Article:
Cool weather paddling

I want to extend my paddling season to November, and short of a dry or wet suit am wondering the best way to dress for cool to cold weather paddling. Any suggestions?

you’ve sort of eliminated the options…
I’m going to assume by cool weather paddling that you also mean cold water paddling as well (I’m not sure where you’re located). As the rule of thumb is to dress for immersion, water temperatures below 50 degrees require a drysuit and whith water temperatures in the 50s a wetsuit would work fine. There are many more knowledgeable people than me on this forum but could you provide more info? What type of paddling are you doing, where are you located, and what will be the water and air temperatures?

We paddle pretty much…
…through out the year, and in the colder weather, we just wear polar fleece or polypro long johns and long sleeve T’s, with a ski parker or a Gortex biking jacket, and gortex pants over them.

We do have dry suits and sometimes wear them instead.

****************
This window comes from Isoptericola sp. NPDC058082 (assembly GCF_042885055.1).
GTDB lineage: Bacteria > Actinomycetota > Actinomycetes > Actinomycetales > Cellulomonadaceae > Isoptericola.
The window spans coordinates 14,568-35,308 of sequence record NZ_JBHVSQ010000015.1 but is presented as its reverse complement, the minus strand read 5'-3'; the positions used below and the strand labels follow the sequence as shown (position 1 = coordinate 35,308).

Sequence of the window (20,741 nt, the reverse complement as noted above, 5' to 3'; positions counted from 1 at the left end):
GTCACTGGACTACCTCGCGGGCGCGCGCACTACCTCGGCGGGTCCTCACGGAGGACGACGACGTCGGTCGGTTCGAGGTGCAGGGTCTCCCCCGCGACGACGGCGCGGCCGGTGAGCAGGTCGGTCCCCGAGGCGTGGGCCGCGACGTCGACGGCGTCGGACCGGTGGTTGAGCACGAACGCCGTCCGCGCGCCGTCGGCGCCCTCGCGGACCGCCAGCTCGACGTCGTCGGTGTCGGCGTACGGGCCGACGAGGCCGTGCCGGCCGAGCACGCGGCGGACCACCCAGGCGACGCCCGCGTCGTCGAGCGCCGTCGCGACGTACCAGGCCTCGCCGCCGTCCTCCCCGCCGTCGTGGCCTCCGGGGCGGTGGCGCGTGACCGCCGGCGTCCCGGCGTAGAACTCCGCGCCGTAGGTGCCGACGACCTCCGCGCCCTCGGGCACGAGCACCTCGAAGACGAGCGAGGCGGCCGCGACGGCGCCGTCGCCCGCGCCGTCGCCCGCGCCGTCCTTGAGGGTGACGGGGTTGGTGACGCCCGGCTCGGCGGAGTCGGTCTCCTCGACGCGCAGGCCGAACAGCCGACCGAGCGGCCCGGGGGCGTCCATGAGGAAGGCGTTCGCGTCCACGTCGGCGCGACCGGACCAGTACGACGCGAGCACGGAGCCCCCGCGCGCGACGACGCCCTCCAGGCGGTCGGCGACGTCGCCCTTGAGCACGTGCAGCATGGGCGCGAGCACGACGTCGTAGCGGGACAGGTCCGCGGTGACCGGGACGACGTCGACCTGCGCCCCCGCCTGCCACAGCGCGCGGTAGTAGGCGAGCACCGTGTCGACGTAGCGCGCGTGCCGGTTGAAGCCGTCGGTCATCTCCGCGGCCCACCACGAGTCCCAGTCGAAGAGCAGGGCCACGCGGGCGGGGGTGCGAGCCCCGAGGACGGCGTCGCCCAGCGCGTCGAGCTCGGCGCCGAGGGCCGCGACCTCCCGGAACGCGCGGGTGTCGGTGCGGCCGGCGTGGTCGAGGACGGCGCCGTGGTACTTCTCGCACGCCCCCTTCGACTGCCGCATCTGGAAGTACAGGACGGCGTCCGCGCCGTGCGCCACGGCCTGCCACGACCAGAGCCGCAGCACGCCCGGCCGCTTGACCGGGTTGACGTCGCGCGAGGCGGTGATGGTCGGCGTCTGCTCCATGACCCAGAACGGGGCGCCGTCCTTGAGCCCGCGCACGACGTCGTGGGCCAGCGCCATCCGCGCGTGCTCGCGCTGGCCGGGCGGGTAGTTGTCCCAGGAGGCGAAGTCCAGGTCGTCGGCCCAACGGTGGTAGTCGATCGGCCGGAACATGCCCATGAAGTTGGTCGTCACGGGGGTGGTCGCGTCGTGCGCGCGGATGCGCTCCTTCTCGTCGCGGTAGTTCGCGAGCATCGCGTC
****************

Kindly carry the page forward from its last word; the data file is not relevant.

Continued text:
If you recognize the hazard of cold water, listen to the weather reports, and stay close enough to shore to get out of the water quick in case of a mishap you should be Ok.

We always keep a change of clothes in a compartment, just in case.



In the northeast, the water still runs warm in November. The air does start to cool a bit though. Wool, fleece, or polyester are all fabrics that will insulate well even when wet. Cotton is a very poor choice for “wet insulation”. If you don’t want to blow for a full dry suit, perhaps a dry top will suffice if you are concerned about water temp. The greatest danger from cold water temp. is in spring, when the air begins to warm, but the water is still dangerously cold. I would recommend a dry top with layers underneath as needed for air temp.